There is no single answer for which platform you should use, different teams have different requirements, but the advice from our architects is to make sure you choose a platform that easily allows you to view and comment on each other’s work. For example, you can link google hangouts to your google drive and share documents, pdfs and images that your team can comment on and edit.

Let’s Get To Work

As the work environment changed, many architects have taken this as an opportunity to refine their skills and embrace new, or more specifically old design techniques. Use the opportunity to go back to basics and get up close and personal with your pencil and paper. When every phone these days has a camera, it is still easy to share the designs but gives you the chance to reconnect with the art of architecture.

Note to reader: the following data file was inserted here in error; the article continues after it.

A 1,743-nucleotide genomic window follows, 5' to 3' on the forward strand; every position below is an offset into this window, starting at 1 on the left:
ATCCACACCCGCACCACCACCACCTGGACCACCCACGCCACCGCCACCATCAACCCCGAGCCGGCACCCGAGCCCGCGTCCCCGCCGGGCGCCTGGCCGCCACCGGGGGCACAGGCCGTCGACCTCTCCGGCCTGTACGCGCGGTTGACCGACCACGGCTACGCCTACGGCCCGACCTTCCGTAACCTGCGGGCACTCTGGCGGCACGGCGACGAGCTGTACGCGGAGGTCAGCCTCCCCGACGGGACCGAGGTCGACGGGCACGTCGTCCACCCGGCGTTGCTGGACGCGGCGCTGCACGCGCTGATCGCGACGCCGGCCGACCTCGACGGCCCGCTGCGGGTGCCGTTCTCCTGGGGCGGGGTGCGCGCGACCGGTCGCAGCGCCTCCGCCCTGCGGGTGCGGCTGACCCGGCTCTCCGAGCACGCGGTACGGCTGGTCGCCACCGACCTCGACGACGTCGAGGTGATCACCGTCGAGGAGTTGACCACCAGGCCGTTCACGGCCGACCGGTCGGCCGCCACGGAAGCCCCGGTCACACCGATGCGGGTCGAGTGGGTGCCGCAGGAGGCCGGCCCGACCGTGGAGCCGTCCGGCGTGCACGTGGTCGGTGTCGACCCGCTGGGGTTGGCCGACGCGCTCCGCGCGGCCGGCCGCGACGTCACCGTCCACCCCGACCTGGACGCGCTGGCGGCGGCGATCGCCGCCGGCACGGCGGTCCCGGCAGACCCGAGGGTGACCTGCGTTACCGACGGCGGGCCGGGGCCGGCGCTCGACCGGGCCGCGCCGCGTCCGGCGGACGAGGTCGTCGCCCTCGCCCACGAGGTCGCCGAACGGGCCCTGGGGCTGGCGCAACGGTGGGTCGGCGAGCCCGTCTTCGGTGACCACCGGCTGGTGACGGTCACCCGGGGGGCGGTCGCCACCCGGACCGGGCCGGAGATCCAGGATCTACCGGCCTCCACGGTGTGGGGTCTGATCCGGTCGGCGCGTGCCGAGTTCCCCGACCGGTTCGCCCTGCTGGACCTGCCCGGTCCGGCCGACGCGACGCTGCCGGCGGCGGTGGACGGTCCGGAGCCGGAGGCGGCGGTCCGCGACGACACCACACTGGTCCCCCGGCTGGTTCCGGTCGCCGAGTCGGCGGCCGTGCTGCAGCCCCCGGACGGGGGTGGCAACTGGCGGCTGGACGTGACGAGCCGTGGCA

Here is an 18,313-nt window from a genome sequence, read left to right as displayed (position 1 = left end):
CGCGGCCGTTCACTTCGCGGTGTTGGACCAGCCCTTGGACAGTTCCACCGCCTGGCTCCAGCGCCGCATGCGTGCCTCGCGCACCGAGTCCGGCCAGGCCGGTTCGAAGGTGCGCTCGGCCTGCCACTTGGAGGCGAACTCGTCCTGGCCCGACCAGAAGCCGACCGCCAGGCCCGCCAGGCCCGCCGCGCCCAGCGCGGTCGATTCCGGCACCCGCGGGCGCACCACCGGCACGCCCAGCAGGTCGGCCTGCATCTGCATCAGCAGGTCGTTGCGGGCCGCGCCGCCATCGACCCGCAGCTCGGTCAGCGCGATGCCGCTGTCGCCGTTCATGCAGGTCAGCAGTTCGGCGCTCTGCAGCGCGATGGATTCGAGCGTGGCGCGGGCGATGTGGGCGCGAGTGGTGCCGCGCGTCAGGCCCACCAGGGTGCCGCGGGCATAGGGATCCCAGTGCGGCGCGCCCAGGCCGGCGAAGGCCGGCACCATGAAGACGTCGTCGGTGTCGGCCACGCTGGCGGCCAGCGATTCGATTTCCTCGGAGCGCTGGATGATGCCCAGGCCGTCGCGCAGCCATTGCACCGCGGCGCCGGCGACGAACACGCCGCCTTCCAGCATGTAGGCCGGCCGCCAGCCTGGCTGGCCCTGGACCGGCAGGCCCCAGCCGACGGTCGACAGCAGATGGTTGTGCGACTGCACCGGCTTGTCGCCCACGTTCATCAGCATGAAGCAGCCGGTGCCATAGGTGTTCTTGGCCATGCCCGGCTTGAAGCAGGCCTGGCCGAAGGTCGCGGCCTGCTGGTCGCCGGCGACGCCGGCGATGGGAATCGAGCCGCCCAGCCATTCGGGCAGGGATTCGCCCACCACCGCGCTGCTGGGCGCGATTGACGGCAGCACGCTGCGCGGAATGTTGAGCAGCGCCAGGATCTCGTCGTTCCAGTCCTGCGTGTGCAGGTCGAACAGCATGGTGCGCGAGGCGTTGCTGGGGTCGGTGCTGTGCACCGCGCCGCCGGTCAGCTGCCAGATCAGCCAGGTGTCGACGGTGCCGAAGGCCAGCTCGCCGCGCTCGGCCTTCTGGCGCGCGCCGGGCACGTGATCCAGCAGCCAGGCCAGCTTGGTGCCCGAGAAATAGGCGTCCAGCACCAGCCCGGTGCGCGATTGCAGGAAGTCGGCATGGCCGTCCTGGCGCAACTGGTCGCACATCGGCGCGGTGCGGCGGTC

Another tool our architects told us about was the app educreations. Originally intended to enhance the experience of long-distance learners by connecting them to their teachers in real-time, educreations enables you to record your screen and voice, with options to sketch over images to highlight your points or add to designs. It then saves these sessions as videos which can be sent to anyone through a link so you don’t have to worry about sending large video files either.